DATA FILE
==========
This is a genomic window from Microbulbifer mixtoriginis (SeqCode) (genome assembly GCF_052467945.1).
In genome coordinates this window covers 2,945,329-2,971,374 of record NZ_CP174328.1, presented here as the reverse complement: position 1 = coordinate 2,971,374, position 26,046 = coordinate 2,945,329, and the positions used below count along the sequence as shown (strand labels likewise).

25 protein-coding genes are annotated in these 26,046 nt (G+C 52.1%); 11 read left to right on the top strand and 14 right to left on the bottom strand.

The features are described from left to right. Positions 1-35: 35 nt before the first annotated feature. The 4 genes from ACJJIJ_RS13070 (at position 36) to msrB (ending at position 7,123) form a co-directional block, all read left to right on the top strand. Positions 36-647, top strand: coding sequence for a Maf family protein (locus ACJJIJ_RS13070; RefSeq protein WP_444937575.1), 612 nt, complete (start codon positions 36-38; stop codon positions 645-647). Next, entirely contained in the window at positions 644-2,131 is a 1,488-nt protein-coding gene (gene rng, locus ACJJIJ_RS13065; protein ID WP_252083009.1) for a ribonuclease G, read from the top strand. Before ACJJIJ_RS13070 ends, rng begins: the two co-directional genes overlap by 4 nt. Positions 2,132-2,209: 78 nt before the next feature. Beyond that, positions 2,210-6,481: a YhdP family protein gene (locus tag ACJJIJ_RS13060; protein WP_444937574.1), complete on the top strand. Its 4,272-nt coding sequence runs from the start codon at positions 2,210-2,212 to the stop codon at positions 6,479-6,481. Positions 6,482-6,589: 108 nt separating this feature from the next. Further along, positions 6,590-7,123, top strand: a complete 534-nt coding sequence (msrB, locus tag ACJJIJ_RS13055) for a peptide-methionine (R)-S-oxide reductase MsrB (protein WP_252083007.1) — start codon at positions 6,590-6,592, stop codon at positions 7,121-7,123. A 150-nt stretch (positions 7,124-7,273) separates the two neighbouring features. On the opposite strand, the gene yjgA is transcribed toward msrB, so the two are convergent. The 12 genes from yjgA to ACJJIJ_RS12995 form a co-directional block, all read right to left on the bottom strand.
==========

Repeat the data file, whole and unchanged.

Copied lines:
This is a genomic window from Microbulbifer mixtoriginis (SeqCode) (genome assembly GCF_052467945.1).
In genome coordinates this window covers 2,945,329-2,971,374 of record NZ_CP174328.1, presented here as the reverse complement: position 1 = coordinate 2,971,374, position 26,046 = coordinate 2,945,329, and the positions used below count along the sequence as shown (strand labels likewise).

25 protein-coding genes are annotated in these 26,046 nt (G+C 52.1%); 11 read left to right on the top strand and 14 right to left on the bottom strand.

The features are described from left to right. Positions 1-35: 35 nt before the first annotated feature. The 4 genes from ACJJIJ_RS13070 (at position 36) to msrB (ending at position 7,123) form a co-directional block, all read left to right on the top strand. Positions 36-647, top strand: coding sequence for a Maf family protein (locus ACJJIJ_RS13070; RefSeq protein WP_444937575.1), 612 nt, complete (start codon positions 36-38; stop codon positions 645-647). Next, entirely contained in the window at positions 644-2,131 is a 1,488-nt protein-coding gene (gene rng, locus ACJJIJ_RS13065; protein ID WP_252083009.1) for a ribonuclease G, read from the top strand. Before ACJJIJ_RS13070 ends, rng begins: the two co-directional genes overlap by 4 nt. Positions 2,132-2,209: 78 nt before the next feature. Beyond that, positions 2,210-6,481: a YhdP family protein gene (locus tag ACJJIJ_RS13060; protein WP_444937574.1), complete on the top strand. Its 4,272-nt coding sequence runs from the start codon at positions 2,210-2,212 to the stop codon at positions 6,479-6,481. Positions 6,482-6,589: 108 nt separating this feature from the next. Further along, positions 6,590-7,123, top strand: a complete 534-nt coding sequence (msrB, locus tag ACJJIJ_RS13055) for a peptide-methionine (R)-S-oxide reductase MsrB (protein WP_252083007.1) — start codon at positions 6,590-6,592, stop codon at positions 7,121-7,123. A 150-nt stretch (positions 7,124-7,273) separates the two neighbouring features. On the opposite strand, the gene yjgA is transcribed toward msrB, so the two are convergent. The 12 genes from yjgA to ACJJIJ_RS12995 form a co-directional block, all read right to left on the bottom strand.